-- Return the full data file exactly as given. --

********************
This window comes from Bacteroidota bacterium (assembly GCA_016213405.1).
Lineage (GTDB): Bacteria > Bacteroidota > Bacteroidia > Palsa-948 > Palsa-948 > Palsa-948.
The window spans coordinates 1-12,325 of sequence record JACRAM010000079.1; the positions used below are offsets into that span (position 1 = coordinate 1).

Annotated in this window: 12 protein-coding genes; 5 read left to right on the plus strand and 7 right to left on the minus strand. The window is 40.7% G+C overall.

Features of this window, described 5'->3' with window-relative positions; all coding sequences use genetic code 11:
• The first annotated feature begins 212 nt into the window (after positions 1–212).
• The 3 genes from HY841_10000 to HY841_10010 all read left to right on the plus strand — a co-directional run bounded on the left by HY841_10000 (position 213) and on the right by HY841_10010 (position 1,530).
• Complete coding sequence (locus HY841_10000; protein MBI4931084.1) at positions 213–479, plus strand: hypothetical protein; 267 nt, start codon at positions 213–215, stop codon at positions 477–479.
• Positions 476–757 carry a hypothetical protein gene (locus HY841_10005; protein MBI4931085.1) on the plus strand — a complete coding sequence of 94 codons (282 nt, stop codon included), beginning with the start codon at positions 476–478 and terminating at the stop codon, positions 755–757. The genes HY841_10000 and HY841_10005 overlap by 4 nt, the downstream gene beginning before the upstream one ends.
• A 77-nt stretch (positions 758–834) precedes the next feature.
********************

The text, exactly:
This window comes from Bacteroidota bacterium (assembly GCA_016213405.1).
Lineage (GTDB): Bacteria > Bacteroidota > Bacteroidia > Palsa-948 > Palsa-948 > Palsa-948.
The window spans coordinates 1-12,325 of sequence record JACRAM010000079.1; the positions used below are offsets into that span (position 1 = coordinate 1).

Annotated in this window: 12 protein-coding genes; 5 read left to right on the plus strand and 7 right to left on the minus strand. The window is 40.7% G+C overall.

Features of this window, described 5'->3' with window-relative positions; all coding sequences use genetic code 11:
• The first annotated feature begins 212 nt into the window (after positions 1–212).
• The 3 genes from HY841_10000 to HY841_10010 all read left to right on the plus strand — a co-directional run bounded on the left by HY841_10000 (position 213) and on the right by HY841_10010 (position 1,530).
• Complete coding sequence (locus HY841_10000; protein MBI4931084.1) at positions 213–479, plus strand: hypothetical protein; 267 nt, start codon at positions 213–215, stop codon at positions 477–479.
• Positions 476–757 carry a hypothetical protein gene (locus HY841_10005; protein MBI4931085.1) on the plus strand — a complete coding sequence of 94 codons (282 nt, stop codon included), beginning with the start codon at positions 476–478 and terminating at the stop codon, positions 755–757. The genes HY841_10000 and HY841_10005 overlap by 4 nt, the downstream gene beginning before the upstream one ends.
• A 77-nt stretch (positions 758–834) precedes the next feature.